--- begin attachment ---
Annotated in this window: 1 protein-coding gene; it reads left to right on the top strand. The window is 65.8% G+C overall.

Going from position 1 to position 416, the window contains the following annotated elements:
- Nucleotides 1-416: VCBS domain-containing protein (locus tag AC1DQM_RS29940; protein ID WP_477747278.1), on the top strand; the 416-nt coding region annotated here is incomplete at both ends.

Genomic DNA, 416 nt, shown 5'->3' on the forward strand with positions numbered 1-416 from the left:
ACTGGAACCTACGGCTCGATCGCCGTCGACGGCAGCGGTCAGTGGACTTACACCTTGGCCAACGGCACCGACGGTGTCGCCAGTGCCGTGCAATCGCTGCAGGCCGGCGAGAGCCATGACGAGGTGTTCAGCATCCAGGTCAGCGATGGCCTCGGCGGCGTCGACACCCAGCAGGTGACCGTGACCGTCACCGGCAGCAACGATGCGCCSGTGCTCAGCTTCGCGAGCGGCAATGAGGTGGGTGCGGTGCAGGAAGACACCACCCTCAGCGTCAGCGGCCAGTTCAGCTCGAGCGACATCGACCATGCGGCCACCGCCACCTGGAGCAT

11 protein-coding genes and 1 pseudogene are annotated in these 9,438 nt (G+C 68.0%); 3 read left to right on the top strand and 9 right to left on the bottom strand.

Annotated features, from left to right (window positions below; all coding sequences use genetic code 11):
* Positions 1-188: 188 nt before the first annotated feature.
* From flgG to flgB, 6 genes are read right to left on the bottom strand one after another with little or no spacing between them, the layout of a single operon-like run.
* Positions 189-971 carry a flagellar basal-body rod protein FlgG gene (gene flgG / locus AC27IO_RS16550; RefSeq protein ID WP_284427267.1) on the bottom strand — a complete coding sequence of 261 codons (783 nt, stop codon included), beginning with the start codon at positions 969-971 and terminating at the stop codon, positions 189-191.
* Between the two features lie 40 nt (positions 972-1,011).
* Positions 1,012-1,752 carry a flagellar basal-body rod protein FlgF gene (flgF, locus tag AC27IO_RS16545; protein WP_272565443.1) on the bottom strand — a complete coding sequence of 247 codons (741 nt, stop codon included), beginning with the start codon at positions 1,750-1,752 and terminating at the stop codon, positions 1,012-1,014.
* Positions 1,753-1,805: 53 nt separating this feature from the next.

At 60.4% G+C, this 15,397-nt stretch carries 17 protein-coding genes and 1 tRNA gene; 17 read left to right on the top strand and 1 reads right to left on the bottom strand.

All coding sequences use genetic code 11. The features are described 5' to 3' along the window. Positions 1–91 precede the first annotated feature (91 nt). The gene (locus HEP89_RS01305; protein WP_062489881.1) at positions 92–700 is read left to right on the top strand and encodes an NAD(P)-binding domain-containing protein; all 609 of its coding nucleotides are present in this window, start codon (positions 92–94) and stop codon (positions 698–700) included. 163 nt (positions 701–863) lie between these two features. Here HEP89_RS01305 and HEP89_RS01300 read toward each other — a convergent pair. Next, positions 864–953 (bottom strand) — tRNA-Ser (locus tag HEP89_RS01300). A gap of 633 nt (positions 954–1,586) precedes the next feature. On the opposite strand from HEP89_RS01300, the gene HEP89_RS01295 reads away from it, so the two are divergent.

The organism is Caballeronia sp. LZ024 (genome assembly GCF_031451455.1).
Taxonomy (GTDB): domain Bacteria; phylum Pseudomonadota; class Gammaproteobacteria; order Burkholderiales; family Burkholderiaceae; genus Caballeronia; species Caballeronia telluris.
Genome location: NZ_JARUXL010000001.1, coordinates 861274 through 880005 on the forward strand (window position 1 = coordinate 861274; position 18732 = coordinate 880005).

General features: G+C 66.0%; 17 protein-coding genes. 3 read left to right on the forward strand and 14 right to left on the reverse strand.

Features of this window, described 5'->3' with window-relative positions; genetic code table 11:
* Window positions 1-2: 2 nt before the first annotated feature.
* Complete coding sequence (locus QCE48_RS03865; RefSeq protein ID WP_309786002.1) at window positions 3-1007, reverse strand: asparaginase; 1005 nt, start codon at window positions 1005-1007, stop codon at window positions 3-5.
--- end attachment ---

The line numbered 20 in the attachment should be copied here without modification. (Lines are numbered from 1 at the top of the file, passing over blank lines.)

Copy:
Features of this window, described 5'->3' with window-relative positions; genetic code table 11: